Government beefs up insurance fraud crackdown
Announced by Justice Secretary Chris Grayling, the package of measures includes:
- Requiring courts to throw out compensation applications in full where the claimant has been fundamentally dishonest – to stop people who have had an accident from exploiting the system by making bogus claims or grossly exaggerating the extent of their injuries
- Plans to ban lawyers from encouraging people to make claims by offering them incentives like cash or iPads
- Reducing questionable whiplash claims by improving medical assessments, ensuring they are only conducted by independent accredited professionals, and setting fixed fees for medical reports this year
- Introducing new rules this year to restrict the practice of settling whiplash claims without confirmation of the claimant’s injury
Justice Secretary Chris Grayling said: ‘We are making sure we do our bit to help drivers with the cost of running a car, and putting money back in their pockets.
‘Insurance premiums have fallen by record amounts over the past year as we have turned the tide on the compensation culture but there is more to do. We are continuing to go after the fraudsters who force up costs for honest drivers.’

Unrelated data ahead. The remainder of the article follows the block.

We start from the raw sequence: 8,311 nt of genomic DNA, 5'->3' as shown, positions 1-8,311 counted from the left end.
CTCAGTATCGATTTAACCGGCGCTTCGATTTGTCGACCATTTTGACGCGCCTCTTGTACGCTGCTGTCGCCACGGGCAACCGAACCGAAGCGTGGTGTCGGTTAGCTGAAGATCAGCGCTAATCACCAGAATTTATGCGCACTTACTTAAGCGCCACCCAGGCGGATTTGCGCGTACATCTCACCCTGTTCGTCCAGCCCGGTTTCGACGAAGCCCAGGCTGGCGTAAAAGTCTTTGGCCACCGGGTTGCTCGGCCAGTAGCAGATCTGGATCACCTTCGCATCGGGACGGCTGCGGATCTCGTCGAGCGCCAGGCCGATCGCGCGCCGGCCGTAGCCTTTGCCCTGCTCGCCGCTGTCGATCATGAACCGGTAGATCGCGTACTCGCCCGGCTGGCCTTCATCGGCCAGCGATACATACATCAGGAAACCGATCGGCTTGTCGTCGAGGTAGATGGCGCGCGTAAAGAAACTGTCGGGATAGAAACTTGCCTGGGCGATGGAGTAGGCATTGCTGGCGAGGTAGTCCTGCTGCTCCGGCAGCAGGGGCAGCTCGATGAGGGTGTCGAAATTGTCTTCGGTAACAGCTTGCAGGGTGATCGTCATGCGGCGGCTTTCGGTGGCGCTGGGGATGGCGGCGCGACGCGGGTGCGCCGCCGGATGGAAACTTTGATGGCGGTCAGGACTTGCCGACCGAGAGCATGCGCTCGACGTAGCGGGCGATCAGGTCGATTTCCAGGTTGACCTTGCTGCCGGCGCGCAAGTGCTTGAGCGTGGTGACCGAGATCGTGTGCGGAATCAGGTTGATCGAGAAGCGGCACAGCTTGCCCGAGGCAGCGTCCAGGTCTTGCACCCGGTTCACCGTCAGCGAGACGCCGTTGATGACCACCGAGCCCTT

Despite a fall in average insurance premiums, recent figures from the Association of British Insurers have shown that the number of dishonest motor claims increased by 34% to a record 59,900 in 2013, with a value of £811m.
However, whilst the moves were welcomed by anti-fraud firm, APU, it said that it thinks the Ministry of Justice has not gone far enough.
‘The Government needs to provide a much firmer deterrent and compel insurers, the Police and other interested parties to collaborate in the fight against fraud,’ said Neil Thomas, director of investigative services at APU Ltd.
‘As well as a zero-tolerance approach to the fraudsters themselves, there’s a desperate need for increased communication between public and private sectors, which is vital if the rise in motor fraud is to be stopped.
‘Better co-operation between police, insurance firms, law enforcement agencies and private companies, like APU, is essential when the public sector’s resources are so scarce.’